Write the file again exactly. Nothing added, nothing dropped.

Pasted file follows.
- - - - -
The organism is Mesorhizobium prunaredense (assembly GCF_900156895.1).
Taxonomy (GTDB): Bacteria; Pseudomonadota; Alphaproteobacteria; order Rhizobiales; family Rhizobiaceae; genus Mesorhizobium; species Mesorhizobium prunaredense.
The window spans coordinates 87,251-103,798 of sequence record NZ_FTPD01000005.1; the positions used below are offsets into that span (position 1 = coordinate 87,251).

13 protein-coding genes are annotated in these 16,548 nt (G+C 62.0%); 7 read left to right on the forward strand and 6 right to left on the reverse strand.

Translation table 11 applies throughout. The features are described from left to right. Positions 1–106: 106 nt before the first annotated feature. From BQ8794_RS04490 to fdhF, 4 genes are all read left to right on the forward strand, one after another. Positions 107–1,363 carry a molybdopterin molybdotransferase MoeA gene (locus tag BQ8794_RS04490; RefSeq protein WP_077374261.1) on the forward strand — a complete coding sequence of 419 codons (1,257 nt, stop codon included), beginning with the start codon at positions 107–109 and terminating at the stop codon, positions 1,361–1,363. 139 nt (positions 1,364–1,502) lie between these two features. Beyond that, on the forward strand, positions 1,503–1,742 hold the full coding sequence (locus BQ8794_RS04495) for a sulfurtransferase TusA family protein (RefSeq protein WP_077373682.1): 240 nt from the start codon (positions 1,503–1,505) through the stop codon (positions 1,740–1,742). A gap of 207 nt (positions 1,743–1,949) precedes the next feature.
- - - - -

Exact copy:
The organism is Mesorhizobium prunaredense (assembly GCF_900156895.1).
Taxonomy (GTDB): Bacteria; Pseudomonadota; Alphaproteobacteria; order Rhizobiales; family Rhizobiaceae; genus Mesorhizobium; species Mesorhizobium prunaredense.
The window spans coordinates 87,251-103,798 of sequence record NZ_FTPD01000005.1; the positions used below are offsets into that span (position 1 = coordinate 87,251).

13 protein-coding genes are annotated in these 16,548 nt (G+C 62.0%); 7 read left to right on the forward strand and 6 right to left on the reverse strand.

Translation table 11 applies throughout. The features are described from left to right. Positions 1–106: 106 nt before the first annotated feature. From BQ8794_RS04490 to fdhF, 4 genes are all read left to right on the forward strand, one after another. Positions 107–1,363 carry a molybdopterin molybdotransferase MoeA gene (locus tag BQ8794_RS04490; RefSeq protein WP_077374261.1) on the forward strand — a complete coding sequence of 419 codons (1,257 nt, stop codon included), beginning with the start codon at positions 107–109 and terminating at the stop codon, positions 1,361–1,363. 139 nt (positions 1,364–1,502) lie between these two features. Beyond that, on the forward strand, positions 1,503–1,742 hold the full coding sequence (locus BQ8794_RS04495) for a sulfurtransferase TusA family protein (RefSeq protein WP_077373682.1): 240 nt from the start codon (positions 1,503–1,505) through the stop codon (positions 1,740–1,742). A gap of 207 nt (positions 1,743–1,949) precedes the next feature.